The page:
Speaking as an employee and parent of two children, EVSC Chief Financial Officer Carl Underwood said the convenience and quick appointment times — which average 55 minutes to commute, wait, get the service and return to work — have been a “great benefit.”
And with any new project or business, there are glitches at the beginning. But DeBaillie said issues have been “worked through” and things are running seamlessly.
While there isn’t yet an annual report for the first year of operation in Mount Vernon, Director of Business and Technology Loren Evans said with about 260 employees plus dependents, the clinic is “well above the 80 percent target.”
“That tells us that it’s being used the way we expect it to be,” Evans said.
Clinic usage for Warrick County’s two locations is at 60-65 percent utilization. Assistant Superintendent Todd Armstrong would like to see that number higher, and noted utilization is growing because employees continue to have positive outcomes and share their experiences.
“They were hesitant,” he said. “And they were a little bit scared about the whole idea. So it took a while to get the buy in. … We kind of had to guide them through that fear. You have to get rid of the idea it’s a clinic, because it’s really a health care facility that focuses on wellness.”
Since the clinic opened, more than 300 people have chosen to be on the high deductible health plans, Armstrong said.
More patients mean more savings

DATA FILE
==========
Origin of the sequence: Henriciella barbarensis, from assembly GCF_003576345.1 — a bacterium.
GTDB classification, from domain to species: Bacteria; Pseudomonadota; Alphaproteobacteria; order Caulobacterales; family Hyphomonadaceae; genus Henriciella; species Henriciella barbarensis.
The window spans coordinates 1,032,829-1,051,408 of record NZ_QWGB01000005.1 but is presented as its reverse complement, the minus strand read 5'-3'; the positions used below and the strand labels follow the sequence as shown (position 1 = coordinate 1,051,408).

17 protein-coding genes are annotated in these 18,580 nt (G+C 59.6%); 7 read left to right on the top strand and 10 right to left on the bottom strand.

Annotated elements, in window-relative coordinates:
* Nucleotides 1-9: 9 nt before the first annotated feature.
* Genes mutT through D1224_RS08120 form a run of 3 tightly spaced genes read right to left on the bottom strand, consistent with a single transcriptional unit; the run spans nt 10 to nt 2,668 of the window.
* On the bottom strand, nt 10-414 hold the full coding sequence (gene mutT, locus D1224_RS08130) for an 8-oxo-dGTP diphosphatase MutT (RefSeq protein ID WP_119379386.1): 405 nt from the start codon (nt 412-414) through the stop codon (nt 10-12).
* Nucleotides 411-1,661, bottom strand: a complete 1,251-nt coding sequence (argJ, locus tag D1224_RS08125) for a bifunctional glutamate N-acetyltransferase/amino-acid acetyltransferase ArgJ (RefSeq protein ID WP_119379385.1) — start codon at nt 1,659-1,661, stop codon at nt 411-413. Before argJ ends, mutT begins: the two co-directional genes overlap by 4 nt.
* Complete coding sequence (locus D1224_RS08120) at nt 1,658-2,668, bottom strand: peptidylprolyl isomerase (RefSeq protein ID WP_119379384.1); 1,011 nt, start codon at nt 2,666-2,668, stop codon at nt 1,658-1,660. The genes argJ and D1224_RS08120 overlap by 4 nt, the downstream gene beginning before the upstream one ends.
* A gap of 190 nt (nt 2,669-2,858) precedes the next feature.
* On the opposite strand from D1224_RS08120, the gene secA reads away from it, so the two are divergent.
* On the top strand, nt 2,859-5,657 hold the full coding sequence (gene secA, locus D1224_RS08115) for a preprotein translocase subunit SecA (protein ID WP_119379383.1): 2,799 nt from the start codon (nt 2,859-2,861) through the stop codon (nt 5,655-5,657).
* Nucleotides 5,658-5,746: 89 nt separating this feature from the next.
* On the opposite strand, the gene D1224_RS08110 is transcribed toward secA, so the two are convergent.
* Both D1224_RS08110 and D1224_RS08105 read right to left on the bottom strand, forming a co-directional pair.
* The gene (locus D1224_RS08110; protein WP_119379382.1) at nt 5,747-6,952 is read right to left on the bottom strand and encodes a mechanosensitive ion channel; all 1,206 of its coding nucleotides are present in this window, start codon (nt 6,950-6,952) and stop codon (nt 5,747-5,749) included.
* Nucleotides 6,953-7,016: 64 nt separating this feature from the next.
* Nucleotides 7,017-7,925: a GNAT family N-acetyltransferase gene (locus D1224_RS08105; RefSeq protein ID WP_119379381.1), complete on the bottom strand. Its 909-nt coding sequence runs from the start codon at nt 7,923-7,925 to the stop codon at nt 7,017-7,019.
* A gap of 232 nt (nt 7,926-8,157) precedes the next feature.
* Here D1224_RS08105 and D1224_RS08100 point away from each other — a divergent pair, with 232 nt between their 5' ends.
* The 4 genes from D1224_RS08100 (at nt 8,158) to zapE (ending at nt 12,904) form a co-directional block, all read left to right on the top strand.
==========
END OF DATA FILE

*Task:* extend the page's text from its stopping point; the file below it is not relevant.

The investment in a clinic would be 5-10 percent of a company’s total health care costs, Neidig said, and they could save up to 20 percent.
“It’s a very small investment to begin to change your long term trend,” he said.
Underwood said the EVSC budgeted about $1.6 million total for both clinics to cover labor and fixed costs. Before the district made the health insurance switch, Underwood said it would have been a renewal of about $30 million.
“It’s been an expense we’ve taken on, but we’ve seen a drop in costs of our overall health and wellness programs,” he said. “It was a wise financial decision, but it was also a wise decision just as a benefit to our employees and their families.”
Obviously the larger a group is, the larger the investment, Perkins said. He estimated the EVSC was able to save almost $4 million during the first year with the clinic. While medicines could cost the school district around several hundred thousand dollars a year, Perkins said the potential savings they’re generating is a “better deal.”
“The real recipe is the more these clinics are utilized, the more they save,” Perkins said.
In Mount Vernon, Evans doesn’t yet have a year-end report, but said the clinic costs about $15,000 a month for all services.
“Simple math says we are providing a clinic visit less expensively than if we pay area providers,” he said.
For Warrick County, Armstrong said the district put money into renovating space for the two locations. He said between $150,000 to $180,000 was spent on the Castle locations. While Boonville’s location is inside a portion of the old Buehler’s Buy-Low, purchased by the district in 2014 for more than $570,000. But all of that money wasn’t strictly for the health clinic, the building also contains a fitness room for employees, warehouse, professional development room, and the school board room.
Money saved by the corporation last year went back to employees by lowering premiums, Armstrong said.